Our IRP4 team has released two important tools this month: the Water Sensitive Outcomes for Infill Development Infill Performance Evaluation Framework and the Site-scale Urban Water Mass Balance Assessment (SUWMBA) Tool for testing.
The Infill Performance Evaluation Framework is a way of assessing the water sensitive outcomes from infill development, and the SUWMBA Tool is one of several tools practitioners can use to assess water sensitivity.
Head here to read about the SUWMBA Tool in this edition of waterSENSE.
Most major Australian (and many global) cities expect intensified infill development over the coming decades.
Infill development is promoted nationwide as a way of accommodating growing urban populations by increasing urban densities (densification) rather than allowing urban sprawl. Currently, the bulk of infill development occurring in Australian capital cities involves subdivisions of single suburban lots into denser single- and multi-unit dwellings, and apartment buildings around transport nodes. This pattern achieves higher density targets but increases building footprint and thus imperviousness of the redeveloped lot, most often at the expense of usable green space.
Without significant intervention, ‘business as usual’ redevelopment will have a considerable negative influence on urban hydrology, resource efficiency, urban heat, liveability and amenity. The water sensitive city approach aims to resolve these challenges. As such, our IRP4 team has just released the Infill Performance Evaluation Framework as a component of Integrated Research Project 4 (IRP4): Water Sensitive Outcomes for Infill Developments.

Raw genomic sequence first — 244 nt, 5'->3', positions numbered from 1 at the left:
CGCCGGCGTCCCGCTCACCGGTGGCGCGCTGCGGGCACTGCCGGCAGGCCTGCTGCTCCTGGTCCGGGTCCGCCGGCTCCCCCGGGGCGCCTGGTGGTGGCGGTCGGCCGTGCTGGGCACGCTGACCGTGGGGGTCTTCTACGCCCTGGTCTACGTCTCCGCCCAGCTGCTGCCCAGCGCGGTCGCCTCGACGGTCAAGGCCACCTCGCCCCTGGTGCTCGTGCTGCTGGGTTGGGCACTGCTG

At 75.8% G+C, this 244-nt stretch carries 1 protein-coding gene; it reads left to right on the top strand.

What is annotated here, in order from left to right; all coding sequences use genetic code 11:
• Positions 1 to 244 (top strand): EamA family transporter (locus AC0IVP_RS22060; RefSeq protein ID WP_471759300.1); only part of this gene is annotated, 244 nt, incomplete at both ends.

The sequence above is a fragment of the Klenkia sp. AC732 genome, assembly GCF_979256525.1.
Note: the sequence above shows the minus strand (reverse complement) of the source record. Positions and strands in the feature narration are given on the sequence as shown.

The framework is intended to help guide the assessment and design of water sensitive cities.
Specifically, the framework assesses the performance of a city, precinct or lot by describing it as a three-dimensional system including all flows and storage of piped and natural water flows. This approach provides a more complete picture of system performance than simple measures of water supply versus water demand.
The performance evaluations that the framework generates are intended to inform governance mechanisms that drive urban development and residential design. This includes planning policies, guidelines and codes, development approval processes, precinct, and building rating and certification schemes.
Practitioners can use the framework to:
- compare different planned designs
- generate metrics that feed into broader economic evaluations or building approval processes
- identify targets and objectives for infill development
- predict the impact of new developments.
As such, the framework can be a useful planning resource for sustainability officers, design engineers, climate change adaptation practitioners, planners, architects, designers, landscape architects, builders, developers, policy makers, water consultants and water utilities.
At this stage of development, we intend for the framework to guide the screening of design options rather than detailed engineering design, although it is well positioned to enable this functionality in future.
The framework builds on and develops the concept of water sensitive cities and demonstrates how key elements can be applied at finer urban scales.
Specifically, the framework fills a gap in available methods for evaluating the water sensitivity of urban designs at both precinct and, for the first time, site scale. The framework consists of four elements that:
- define the principles and criteria for good performance of infill/new developments
- define the design variables that influence that performance
- define indicators for reporting performance
- describe the methods for quantifying performance indicators at different urban scales.
This diagram shows the components of the Infill Performance Evaluation Framework: